Like all PMs, May has to rely on both persuasion and discipline to get her way. Some around her point out that she only got her first Brexit breakthrough last December by defying the DUP and making clear who was the real boss. But in this last final push, the Brexit talks look increasingly like a game of whack-a-mole, where for every problem hammered down by No.10, another one pops up instantly. One false move in coming days and weeks, and she could still be the one who gets whacked.
2. BEN DOVER BACKWARDS
Dominic Raab is learning fast that throwaway remarks made when you’re Brexit Secretary can be picked up pretty quickly indeed. Speaking at a tech conference on Wednesday, he confessed “I hadn’t quite understood the full extent” of just how reliant the UK’s trade was “particularly reliant on the Dover-Calais crossing” (watch the clip HERE). He was warning of the dangers of no deal, but that didn’t prevent the ridicule from Remainers. The Institute for Government pointed to a rather impressive graphicshowing just how reliant lorry trade traffic is over and under the English Channel. Yesterday morning, David Davis insisted no deal would involve mere ‘hiccups’, pointing out it was in Calais’ self-interest to keep on trucking on.
Raab is unfazed by the sudden flurry of publicity. But he may not be so sanguine about the activities of de facto DPM David Lidington in recent days. Remember Lidington flew out to Dublin to smooth things last week, days after Raab had reportedly upset foreign minister Simon Coveney by talking about the UK unilaterally pulling out of any Brexit backstop. Well, today’s Sun claims Raab is still ‘furious’ about his own diplomacy “being undermined at every turn”. One ally has a corking quote: “The government is being run by Philip Hammond, Greg Clark and David Lidington. And they all want to stay in the customs union.” It’s true that each of those three has more clout than many assume.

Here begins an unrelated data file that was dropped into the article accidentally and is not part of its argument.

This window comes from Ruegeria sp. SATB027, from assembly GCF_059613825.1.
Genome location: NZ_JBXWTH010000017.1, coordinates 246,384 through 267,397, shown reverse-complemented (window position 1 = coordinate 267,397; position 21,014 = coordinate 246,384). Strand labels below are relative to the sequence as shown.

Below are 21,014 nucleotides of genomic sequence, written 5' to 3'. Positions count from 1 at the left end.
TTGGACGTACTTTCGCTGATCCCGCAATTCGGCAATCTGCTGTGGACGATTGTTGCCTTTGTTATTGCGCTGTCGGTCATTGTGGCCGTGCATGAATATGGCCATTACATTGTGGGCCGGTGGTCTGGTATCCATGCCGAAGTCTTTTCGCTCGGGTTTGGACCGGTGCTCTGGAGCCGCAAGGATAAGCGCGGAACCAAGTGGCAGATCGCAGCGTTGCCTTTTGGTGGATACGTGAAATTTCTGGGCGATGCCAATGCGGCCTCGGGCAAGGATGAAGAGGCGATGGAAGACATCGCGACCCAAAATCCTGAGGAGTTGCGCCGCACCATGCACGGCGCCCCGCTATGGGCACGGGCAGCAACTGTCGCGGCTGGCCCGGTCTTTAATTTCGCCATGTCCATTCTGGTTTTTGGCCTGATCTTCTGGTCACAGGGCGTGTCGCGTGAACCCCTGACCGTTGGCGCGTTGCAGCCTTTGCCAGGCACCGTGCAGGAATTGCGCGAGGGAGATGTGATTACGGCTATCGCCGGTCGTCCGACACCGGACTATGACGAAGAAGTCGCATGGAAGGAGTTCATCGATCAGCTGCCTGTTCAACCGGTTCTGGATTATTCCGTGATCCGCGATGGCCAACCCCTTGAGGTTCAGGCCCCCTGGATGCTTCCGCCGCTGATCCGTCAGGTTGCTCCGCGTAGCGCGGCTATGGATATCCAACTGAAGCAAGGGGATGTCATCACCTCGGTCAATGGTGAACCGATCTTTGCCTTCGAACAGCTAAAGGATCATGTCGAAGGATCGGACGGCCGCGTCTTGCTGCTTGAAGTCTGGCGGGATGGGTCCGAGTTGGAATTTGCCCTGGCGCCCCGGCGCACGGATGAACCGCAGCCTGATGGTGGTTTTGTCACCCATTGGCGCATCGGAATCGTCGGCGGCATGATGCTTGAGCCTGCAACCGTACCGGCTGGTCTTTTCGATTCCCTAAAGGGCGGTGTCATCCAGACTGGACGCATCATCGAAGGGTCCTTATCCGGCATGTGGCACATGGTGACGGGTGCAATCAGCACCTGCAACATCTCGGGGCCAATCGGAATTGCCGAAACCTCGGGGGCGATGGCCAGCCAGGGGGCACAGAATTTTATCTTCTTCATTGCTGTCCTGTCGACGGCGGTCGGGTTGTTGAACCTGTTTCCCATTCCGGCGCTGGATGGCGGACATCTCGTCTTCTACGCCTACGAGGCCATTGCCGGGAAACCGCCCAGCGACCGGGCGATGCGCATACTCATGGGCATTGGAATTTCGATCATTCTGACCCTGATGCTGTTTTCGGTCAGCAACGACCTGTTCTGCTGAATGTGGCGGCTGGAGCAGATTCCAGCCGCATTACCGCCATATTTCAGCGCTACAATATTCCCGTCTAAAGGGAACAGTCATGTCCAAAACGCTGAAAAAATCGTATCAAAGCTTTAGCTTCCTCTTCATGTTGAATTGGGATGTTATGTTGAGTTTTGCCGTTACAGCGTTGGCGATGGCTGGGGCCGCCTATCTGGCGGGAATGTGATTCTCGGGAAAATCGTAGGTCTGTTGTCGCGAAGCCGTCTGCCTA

Lidington, in particular, is still a bogeyman among many older Eurosceptics who recall his long tenure as Europe minister under Cameron. Yet it’s precisely his extensive knowledge of EU politics and individual member state concerns that has proved invaluable to the PM in recent months, sources say. He spent years in Opposition shadowing Northern Ireland too. If anyone can help build alliances to agree that ‘fabulously complicated’ solution to the backstop, it’s him. Insiders say that while Damian Green was closer to the PM, his replacement has proved much more quietly effective in the cross-Whitehall role. And when the history of Brexit is written, if May does indeed get a deal, Lidington’s appointment could turn out to have been one of the pivotal moments.
3. MAY THE FOUR BE WITH YOU
The idea of Labour backing a four-day week floated around the party conference this year, though with little senior backing. After the conference season was over, John McDonnell put rocket boosters under the idea when he appeared on the BBC’s Sunday Politics to declare that increasing automation of jobs “might mean reducing hours of work…the Germans and French produce in four days what we produce in five and yet we work the longest hours”. Weeks earlier, TUC general secretary Frances O’Grady had said: “I believe that in this century we can win a four-day working week.”